New Anatomic Intraoral Reference for the Anesthetic Blocking of the Anterior and Middle Maxillary Alveolar Nerves (Infraorbital Block)
José Inácio Saadi SALOMÃO1
José Antônio Saadi SALOMÃO2
Rosângela Cecília Saadi SALOMÃO COSTA3
1Faculdade de Odontologia de Ribeirão Preto,
Universidade de São Paulo
2Faculdade de Odontologia de Ribeirão Preto,
Universidade de Ribeirão Preto
3Dental Surgeon Ribeirão Preto, SP, Brasil
Braz Dent J (1990) 1(1): 31-36 ISSN 0103-6440
| Introduction | Description
of technique | Conclusions | References
The superior lateral labial frenum is proposed as a new anatomic reference
for the intraoral blocking technique of anesthesia of the anterior and
middle superior alveolar nerves (infraorbital). The main advantage of this
technique is the constancy of the reference point, independent of the presence
or absence of teeth, which other techniques do not offer.
Key words: anesthesiology, infraorbital block.
In order to anesthetically block the anterior and middle superior alveolar
nerves, it is essential to localize the infraorbital foramen which, when
reached with a needle, permits the diffusion of the anesthetic solution
through the infraorbital canal.
The anatomical location of this foramen has been studied by numerous
authors. Martani and Stefani (1965), studying the position of this anatomic
accident within statistical, morphological and topographical aspects, provide
an extensive bibliographical review of this topic.
From a practical standpoint in anesthesiology, despite the fact that
the infraorbital, foramen is found easily by digital palpation, or by other
methods based on fines traced between craniometric points (Haglund and
Evers, 1972; Bennett, 1977), the establishment of a. constant reference
point for needle insertion is of great importance for successful intraoral
The relevant literature shows a tendency of a majority of the authors
to use the teeth as the reference for intraoral blocking techniques. Thus,
Archer (1955) and Schram (1964) cite the maxillary central incisor, Partsch
(1936) the maxillary lateral incisor, Maurel (1944) and Ries Centeno (19M)
the maxillary canine, Mead (1948), Nevin and Puterbaugh (1955), Archer
(1955) and Jorgensen and Hayden (1970) the maxillary second pre-molar,
and Graziani (1958) and Bennett (1977) the maxillary pre-molars.
These references are, however, annulled when these teeth are absent,
a fact frequently observed in dental practice. Thus, if there existed an
anatomic accident always constant and present in everyone, which would
ease the orientation of the needle in the direction of the infraorbital
foramen during its introduction into the tissues, this anesthetic technique
would be of great value for all patients, especially edentulous patients.
The objective of this study is to propose the superior lateral labial
frenum as the new anatomical reference to be observed for the locafization
of the needle insertion point in infraorbital intrabuccal blockage.
Description of technique
Anesthesia in the infraorbital foramen seeks to insensibilize part of the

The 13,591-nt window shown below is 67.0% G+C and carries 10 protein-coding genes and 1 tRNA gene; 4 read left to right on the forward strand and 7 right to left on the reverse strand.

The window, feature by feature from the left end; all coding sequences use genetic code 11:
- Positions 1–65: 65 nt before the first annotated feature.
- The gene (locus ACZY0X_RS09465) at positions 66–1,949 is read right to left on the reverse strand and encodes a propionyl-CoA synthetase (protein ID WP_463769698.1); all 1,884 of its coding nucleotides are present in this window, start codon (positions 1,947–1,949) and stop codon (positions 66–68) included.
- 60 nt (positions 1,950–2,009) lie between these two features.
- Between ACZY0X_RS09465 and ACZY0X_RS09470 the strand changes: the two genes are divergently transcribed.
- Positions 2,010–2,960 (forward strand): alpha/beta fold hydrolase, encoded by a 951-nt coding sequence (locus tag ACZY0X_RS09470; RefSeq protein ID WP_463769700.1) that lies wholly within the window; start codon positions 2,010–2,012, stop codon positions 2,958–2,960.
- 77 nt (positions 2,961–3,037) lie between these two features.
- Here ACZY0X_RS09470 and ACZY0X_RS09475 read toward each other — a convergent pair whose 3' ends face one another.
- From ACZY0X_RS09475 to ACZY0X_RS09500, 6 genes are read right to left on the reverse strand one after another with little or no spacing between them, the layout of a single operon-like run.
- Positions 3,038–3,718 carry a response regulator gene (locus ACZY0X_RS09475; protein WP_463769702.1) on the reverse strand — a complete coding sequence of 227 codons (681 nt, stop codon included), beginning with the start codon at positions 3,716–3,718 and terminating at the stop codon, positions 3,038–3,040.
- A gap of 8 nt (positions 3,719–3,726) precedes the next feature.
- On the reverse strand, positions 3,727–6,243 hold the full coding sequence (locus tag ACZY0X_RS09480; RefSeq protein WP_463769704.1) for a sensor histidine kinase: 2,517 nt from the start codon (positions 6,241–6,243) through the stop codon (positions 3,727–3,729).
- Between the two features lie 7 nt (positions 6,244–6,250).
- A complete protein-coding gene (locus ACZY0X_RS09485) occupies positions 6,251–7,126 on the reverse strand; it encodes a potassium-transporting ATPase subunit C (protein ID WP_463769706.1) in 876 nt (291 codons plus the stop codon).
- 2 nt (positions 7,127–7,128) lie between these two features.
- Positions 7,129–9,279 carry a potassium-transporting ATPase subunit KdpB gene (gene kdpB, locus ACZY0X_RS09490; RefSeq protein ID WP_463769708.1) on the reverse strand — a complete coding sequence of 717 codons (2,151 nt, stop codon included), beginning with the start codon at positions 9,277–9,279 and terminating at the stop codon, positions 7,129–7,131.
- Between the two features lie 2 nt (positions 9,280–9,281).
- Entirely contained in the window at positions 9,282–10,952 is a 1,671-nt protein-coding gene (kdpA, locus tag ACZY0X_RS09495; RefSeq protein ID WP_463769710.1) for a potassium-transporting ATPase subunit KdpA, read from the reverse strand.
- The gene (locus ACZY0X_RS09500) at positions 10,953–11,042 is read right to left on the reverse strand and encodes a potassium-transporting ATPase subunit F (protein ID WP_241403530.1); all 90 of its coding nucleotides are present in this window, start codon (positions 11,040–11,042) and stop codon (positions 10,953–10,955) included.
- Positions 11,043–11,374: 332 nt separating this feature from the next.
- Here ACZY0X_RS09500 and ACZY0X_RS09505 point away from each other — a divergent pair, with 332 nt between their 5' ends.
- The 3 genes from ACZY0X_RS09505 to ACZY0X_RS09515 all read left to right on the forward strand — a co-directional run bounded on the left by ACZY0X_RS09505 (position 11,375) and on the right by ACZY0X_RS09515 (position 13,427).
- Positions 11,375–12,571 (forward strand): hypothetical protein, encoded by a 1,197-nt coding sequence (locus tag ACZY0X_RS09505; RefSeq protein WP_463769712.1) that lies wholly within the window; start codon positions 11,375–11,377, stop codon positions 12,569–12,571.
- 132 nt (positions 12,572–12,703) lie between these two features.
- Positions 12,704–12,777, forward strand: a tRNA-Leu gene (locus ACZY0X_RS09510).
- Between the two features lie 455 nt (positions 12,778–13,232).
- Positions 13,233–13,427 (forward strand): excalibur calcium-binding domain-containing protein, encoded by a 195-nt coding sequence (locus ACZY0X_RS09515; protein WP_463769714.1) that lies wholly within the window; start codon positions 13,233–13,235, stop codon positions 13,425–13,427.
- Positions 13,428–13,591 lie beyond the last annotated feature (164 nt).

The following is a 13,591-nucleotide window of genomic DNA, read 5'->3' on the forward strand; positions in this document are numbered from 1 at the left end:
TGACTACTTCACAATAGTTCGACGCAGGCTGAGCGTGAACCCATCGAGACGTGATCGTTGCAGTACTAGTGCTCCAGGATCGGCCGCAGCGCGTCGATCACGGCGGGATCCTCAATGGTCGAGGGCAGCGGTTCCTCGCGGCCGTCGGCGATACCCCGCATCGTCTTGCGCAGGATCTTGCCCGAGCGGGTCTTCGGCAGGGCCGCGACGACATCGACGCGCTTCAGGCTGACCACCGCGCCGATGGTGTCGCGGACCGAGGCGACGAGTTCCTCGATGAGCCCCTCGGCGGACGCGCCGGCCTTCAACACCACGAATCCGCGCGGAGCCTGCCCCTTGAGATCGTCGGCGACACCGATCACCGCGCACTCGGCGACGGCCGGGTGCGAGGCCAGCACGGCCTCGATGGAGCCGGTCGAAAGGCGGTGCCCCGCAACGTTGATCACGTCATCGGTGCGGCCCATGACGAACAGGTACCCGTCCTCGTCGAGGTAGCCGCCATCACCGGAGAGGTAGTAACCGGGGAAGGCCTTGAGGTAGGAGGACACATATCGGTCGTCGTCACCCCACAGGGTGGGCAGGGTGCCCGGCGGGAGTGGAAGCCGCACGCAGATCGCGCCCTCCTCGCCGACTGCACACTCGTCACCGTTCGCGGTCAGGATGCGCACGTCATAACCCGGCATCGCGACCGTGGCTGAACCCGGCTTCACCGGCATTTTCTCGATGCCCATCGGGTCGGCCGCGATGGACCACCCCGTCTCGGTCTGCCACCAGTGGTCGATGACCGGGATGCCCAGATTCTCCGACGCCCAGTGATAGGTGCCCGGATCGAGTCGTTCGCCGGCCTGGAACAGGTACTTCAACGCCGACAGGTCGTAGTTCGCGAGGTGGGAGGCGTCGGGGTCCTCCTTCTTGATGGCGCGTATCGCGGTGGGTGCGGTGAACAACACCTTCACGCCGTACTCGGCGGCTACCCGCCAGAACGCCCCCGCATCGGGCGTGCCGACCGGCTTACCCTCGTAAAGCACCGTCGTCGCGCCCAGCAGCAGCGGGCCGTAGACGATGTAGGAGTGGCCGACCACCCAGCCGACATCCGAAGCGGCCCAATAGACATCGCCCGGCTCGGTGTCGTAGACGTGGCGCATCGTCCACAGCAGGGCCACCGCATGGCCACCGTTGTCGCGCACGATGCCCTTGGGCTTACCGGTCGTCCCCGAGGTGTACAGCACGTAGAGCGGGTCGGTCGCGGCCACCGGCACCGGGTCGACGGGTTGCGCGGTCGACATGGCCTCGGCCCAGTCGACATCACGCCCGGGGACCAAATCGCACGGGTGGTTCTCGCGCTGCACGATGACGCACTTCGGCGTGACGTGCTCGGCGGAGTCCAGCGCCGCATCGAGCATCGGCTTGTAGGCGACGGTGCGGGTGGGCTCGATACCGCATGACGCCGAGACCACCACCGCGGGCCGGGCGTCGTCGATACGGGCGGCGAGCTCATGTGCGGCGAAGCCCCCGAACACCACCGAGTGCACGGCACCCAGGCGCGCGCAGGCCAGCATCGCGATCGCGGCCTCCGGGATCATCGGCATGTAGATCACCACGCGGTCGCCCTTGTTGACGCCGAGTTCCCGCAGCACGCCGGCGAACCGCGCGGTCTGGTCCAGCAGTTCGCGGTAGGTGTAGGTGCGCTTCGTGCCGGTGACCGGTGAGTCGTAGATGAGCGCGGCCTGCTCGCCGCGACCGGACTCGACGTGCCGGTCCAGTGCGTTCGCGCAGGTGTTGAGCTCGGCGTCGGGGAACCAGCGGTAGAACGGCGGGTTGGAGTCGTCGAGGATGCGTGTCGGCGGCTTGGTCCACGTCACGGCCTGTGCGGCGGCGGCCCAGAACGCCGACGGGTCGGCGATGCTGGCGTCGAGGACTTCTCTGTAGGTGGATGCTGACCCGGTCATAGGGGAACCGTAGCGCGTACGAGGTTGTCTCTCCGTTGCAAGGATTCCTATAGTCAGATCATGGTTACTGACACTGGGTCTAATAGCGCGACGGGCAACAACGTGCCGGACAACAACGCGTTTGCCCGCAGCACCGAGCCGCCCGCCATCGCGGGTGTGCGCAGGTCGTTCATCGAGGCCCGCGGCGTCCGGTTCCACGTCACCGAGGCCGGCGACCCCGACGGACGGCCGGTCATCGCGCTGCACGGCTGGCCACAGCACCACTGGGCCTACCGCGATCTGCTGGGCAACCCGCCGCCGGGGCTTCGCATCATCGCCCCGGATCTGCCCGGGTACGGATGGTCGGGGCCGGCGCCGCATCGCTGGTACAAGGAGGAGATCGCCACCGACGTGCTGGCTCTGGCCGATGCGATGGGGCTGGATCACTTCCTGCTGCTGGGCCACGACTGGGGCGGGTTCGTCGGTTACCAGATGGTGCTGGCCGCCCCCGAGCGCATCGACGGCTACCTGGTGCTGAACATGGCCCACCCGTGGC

branch of the II division of the trigeminal nerve. The II division - maxillary
branch - exits the skull through the foramen rotundum, passes the pterygomaxillar
fossa, enters the infraorbital canal, now being called the infraorbital
nerve, runs along the orbital floor and emerges at the anterior side of
the maxilla by the infraorbital foramen, ending in 3 terminal branches:
lateral nasal, superior labial and inferior palpebral.
About 5-6 mm before the foramen, the infraorbital nerve supplies the
anterior maxillary alveolar nerve whose branches descend by narrow canals
in the maxilla, running between the sinus mucosa and the bony wall, penetrating
through the radicular apices, to innervate the pulp of maxillary incisors
and canines. Its branches also go to the outer bone plate, periosteum and
other lining structures in the region of these teeth. It even gives sensibility
to the mucosa of the anterior part of the maxillary sinus. A prolongation
crosses the maxilla in direction of the floor and lateral wall of the anterior
The middle superior alveolar nerve separates from the infraorbital nerve
at the posterior part of the floor of the infraorbital canal and continues
in a downward frontal direction until the pre-molar apices. At other times,
it separates near the infraorbital foramen and descends by the anterior
wall or the anterolateral maxillary sinus until the superior pre-molars,
innervating the dental pulp, the external alveolar lamina, the periosteum
and the mucosa. Several authors maintain that the middle superior alveolar
nerve may be absent and that, in this case, the maxillary pre-molars are
innervated by the external superior plexus.
Infraorbital block anesthetizes the anterior and middle maxillary alveolar
nerves, inferior palpebral, lateral nasal and superior labial with insensibility
of the maxillary incisors, canines and pre-molars, including their vestibular
osseous support and the soft tissues which cover them, as well as the mesiovestibular
root of the maxillary first molar, part of the maxillary sinus, nose, superior